HERE'S the story behind a button found at a metal detecting rally in the village of Loders near Bridport.

This ball shaped button, dug out of the ground by keen metal detectorist Lisa Gravett, had the letters DYV - short for Dorset Yeomanry Volunteers, identified by the website British Military Buttons.

This rare button, it was discovered, dated from the period 1794 to 1800 when the Dorset Yeomanry was first raised as a response to the threat of a French invasion by Napoleon.

Further research uncovered that one of the troops raised in the founding year of the Dorset Yeomanry in 1794 was the Bridport troop, led by Captain Richard Travers, who lived at Uploders close to where the button was found.

Richard Travers was born in April 1748 in the parish of Loders, the son of William Travers and Sarah Burt. His family possessed a large amount of land and property both in Loders and the surrounding parishes. He was one of seven landed gentry of the time, each of whom commanded their own troop within Dorset.

His contemporaries in the early years of the Dorset Yeomanry were Lieutenant Colonel Lionel Damer (Dorchester troop), Major Frampton (Moreton troop), Captain Churchill (Wimborne troop), Captain Grosvenor (Wareham and Charborough troop), Captain Weld (Lulworth troop) and Captain Browne (Maiden Newton troop). More troops were added in the following years and by 1798 Captains Meggs, Tregonwell, Clavell and Bower were in command at Blackmore Vale, Cranborne, Purbeck and Shaftesbury. It was interesting to note that Captain Weld’s troop had to be broken up in 1795 as King George III was unable to sign his commission due to him being a Catholic.

The names of the captains and their men are recorded in a book written in 1799 entitled Instructions for the Corps of Dorset Yeomanry or Volunteer Dorset Rangers. As well as illustrating in detail the many manoeuvres and formations required for the troops to make on horseback, it also lists the 600 names of those serving in the 10 troops. Captain Richard Travers drew the officers, non-commissioned officers and privates who made up his troop from many of the villages surrounding his home in Uploders. Amongst the 62 men enlisted in the Bridport troop are Ezekias Baker from Symondsbury, Barnard Cox from Eggerdon, John Horred from Chideock, Fitzwilliam Bullen from Laverstock and George Warr from Bridport.

The yeomanry volunteers were expected to perform to the highest standards. The book of Instructions for the Corps states that, ‘every man should be perfectly acquainted with the duty requested of him in the field,’ and that, ‘each man is required to appear properly dressed and accoutred.’

One of the most fascinating documents left to us from the Dorset Yeomanry is Captain Travers' order book, 1794-1803, which describes the various orders and instructions issued to both his Bridport and the other west Dorset troops. The order book contains many dated orders for troop meetings given by Captain Travers and Lord Milton, lieutenant colonel of the Dorset Yeomanry. On the 28th July 1795, the troops were ordered to 'assemble at Longbredy Down at 10 o'clock and to be provided with three rounds of exercising cartridges each man, good flints to be provided accordingly.’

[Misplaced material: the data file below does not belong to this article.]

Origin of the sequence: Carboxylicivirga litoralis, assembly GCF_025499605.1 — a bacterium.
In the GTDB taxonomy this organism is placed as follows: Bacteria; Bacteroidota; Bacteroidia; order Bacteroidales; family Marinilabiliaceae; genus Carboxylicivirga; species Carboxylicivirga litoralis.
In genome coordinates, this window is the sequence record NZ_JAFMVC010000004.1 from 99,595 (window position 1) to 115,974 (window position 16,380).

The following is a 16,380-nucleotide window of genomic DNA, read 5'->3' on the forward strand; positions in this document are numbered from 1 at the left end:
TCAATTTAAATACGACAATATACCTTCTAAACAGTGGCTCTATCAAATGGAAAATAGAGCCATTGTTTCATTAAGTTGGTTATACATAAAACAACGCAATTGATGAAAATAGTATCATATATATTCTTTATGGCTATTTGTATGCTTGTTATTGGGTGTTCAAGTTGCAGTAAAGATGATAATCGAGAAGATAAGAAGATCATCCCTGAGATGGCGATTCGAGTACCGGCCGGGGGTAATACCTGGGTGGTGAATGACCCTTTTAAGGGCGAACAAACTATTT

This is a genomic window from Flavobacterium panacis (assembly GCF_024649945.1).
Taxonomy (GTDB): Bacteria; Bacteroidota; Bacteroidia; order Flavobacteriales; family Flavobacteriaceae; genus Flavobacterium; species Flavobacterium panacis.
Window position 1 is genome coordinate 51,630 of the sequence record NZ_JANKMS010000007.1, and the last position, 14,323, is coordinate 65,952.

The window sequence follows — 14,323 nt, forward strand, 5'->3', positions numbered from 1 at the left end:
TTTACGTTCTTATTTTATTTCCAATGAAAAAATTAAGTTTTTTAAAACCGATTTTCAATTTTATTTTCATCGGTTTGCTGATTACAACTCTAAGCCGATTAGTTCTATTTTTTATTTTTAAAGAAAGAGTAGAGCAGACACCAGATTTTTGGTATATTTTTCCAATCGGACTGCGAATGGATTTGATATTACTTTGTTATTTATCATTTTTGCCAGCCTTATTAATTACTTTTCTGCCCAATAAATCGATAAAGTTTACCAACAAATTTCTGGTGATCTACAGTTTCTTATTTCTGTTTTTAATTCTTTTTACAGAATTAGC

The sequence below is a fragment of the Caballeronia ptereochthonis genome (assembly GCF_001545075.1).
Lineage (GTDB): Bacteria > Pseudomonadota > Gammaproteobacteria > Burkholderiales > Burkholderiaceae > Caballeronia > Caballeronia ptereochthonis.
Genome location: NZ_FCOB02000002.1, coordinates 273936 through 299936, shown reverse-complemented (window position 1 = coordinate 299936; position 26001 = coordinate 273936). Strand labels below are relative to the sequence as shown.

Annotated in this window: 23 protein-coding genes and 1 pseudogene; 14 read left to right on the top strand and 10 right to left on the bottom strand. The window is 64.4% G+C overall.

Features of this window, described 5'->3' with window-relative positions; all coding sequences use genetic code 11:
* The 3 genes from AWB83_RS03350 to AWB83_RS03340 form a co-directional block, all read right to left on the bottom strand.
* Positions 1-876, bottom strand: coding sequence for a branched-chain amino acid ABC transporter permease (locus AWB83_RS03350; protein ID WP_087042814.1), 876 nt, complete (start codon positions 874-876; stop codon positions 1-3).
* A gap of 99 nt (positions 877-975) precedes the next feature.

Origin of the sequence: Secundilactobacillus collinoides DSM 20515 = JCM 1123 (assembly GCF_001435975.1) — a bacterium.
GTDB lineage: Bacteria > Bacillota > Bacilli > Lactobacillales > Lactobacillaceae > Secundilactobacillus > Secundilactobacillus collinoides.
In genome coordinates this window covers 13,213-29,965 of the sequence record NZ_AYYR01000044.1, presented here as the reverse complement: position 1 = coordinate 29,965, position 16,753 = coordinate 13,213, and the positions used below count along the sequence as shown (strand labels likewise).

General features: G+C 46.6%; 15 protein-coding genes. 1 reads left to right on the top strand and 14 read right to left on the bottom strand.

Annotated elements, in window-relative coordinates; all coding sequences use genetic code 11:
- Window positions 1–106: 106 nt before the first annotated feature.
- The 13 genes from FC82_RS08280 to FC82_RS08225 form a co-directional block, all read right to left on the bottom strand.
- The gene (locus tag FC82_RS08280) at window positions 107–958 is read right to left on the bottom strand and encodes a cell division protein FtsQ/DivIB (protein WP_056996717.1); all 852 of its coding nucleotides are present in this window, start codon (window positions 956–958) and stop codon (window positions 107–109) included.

An article written in ‘The Sphere’ newspaper in 1901 looked back upon the early years of the Dorset Yeomanry and those ‘stout-hearted men of Dorset who, in those troubled times standing by those beacon fires never destined to be lighted, waited for the Napoleonic invasion from Poole to Lyme Regis.’ Captain Richard Travers is himself described in the reminiscence as ‘a yeoman soldier to the very core,’ whose ‘troopers were day and night on the alert along the cliffs of Swyre, Burton and Bridport, although the ‘’gallant major’’ (Travers) was well over fifty.’

Richard Travers, Esq., died on the 28th July 1813. He left his extensive lands, dwellings and fortune to various family, friends, servants and to the poor of the parishes of Uploders, Loders and Netherbury. In his will he gave ten pounds for a sermon to be held on the Sunday after his burial. At his funeral, for himself, he 'desired that no Comments or praise be given of the deceased' and that 'my wish is to be buried under the North side of our Family Tomb next the Chancel where my dear, good Mother was buried.'

Captain Richard Travers, Esq., had his final wish fulfilled. He rests on the north side of an impressive family chest tomb in the pretty and peaceful surroundings of the village church of St Mary Magdalene, Loders. He left a freehold estate of £40,000 and personal property of £6,000, the equivalent today of over three million pounds.

Thanks to Lisa Gravett for the research she has done into the life to Captain Travers after finding the button.

She said: "It is interesting to surmise how the Dorset Yeomanry Volunteer ball button may have been lost. Perhaps Captain Travers and his troops were practising manoeuvres in the open fields which lie behind Loders main street where the button was found. It may have come loose from a rider's uniform or perhaps was dislodged by a fall from a horse. It will never be known, but being the first person to lift it from the soil after over 200 years was indeed a great privilege."